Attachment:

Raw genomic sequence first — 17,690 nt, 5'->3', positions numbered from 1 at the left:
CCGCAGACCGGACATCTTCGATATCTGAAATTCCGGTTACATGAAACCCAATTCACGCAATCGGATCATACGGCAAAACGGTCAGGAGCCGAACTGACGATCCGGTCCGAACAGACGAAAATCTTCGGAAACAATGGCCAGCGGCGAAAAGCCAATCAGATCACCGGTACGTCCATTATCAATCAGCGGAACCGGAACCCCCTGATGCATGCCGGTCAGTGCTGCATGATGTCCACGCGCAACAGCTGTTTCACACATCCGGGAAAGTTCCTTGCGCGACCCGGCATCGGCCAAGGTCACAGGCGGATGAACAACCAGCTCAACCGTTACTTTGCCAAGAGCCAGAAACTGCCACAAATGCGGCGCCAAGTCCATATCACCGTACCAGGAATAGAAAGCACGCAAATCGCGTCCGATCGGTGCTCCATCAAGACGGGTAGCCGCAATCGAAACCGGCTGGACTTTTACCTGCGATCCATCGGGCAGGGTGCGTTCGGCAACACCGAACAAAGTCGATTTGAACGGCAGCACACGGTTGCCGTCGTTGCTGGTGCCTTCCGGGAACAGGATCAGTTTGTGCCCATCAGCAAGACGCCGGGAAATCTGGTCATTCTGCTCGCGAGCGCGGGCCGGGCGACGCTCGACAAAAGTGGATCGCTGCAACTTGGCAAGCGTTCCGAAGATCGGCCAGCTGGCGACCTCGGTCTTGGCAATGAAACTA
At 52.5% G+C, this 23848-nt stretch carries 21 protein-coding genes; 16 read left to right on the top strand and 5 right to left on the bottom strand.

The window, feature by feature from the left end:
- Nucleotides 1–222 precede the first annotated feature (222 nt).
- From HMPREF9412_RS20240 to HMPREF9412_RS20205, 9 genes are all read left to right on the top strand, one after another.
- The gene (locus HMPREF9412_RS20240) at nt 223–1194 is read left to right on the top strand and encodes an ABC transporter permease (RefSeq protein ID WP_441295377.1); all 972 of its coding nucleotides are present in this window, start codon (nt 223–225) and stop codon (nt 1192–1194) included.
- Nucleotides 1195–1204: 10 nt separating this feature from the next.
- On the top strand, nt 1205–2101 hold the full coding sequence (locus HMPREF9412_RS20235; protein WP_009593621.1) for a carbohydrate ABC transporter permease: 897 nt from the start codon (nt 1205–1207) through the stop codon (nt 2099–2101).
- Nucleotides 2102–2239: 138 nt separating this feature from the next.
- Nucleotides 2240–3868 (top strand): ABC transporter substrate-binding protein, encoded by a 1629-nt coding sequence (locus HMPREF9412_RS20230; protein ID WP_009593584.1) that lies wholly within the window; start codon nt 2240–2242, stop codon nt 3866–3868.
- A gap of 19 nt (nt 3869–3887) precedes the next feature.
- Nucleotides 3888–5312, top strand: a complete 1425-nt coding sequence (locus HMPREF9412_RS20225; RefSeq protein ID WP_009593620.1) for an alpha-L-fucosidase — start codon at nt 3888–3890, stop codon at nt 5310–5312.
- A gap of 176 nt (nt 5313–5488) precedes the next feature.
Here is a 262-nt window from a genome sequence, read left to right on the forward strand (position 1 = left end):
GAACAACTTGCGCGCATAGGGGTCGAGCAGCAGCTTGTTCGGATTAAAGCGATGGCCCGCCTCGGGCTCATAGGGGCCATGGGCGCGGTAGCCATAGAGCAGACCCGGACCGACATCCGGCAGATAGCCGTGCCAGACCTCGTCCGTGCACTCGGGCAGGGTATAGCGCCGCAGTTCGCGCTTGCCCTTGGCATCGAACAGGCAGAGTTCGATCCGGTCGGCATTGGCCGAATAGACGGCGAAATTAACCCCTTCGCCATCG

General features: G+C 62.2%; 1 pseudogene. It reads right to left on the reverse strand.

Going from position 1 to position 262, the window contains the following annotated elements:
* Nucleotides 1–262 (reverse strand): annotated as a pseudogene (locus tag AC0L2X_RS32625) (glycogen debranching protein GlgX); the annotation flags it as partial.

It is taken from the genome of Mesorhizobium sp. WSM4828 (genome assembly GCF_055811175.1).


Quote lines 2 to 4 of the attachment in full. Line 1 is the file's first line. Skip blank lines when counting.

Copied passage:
CCGCAGACCGGACATCTTCGATATCTGAAATTCCGGTTACATGAAACCCAATTCACGCAATCGGATCATACGGCAAAACGGTCAGGAGCCGAACTGACGATCCGGTCCGAACAGACGAAAATCTTCGGAAACAATGGCCAGCGGCGAAAAGCCAATCAGATCACCGGTACGTCCATTATCAATCAGCGGAACCGGAACCCCCTGATGCATGCCGGTCAGTGCTGCATGATGTCCACGCGCAACAGCTGTTTCACACATCCGGGAAAGTTCCTTGCGCGACCCGGCATCGGCCAAGGTCACAGGCGGATGAACAACCAGCTCAACCGTTACTTTGCCAAGAGCCAGAAACTGCCACAAATGCGGCGCCAAGTCCATATCACCGTACCAGGAATAGAAAGCACGCAAATCGCGTCCGATCGGTGCTCCATCAAGACGGGTAGCCGCAATCGAAACCGGCTGGACTTTTACCTGCGATCCATCGGGCAGGGTGCGTTCGGCAACACCGAACAAAGTCGATTTGAACGGCAGCACACGGTTGCCGTCGTTGCTGGTGCCTTCCGGGAACAGGATCAGTTTGTGCCCATCAGCAAGACGCCGGGAAATCTGGTCATTCTGCTCGCGAGCGCGGGCCGGGCGACGCTCGACAAAAGTGGATCGCTGCAACTTGGCAAGCGTTCCGAAGATCGGCCAGCTGGCGACCTCGGTCTTGGCAATGAAACTA
At 52.5% G+C, this 23848-nt stretch carries 21 protein-coding genes; 16 read left to right on the top strand and 5 right to left on the bottom strand.

The window, feature by feature from the left end: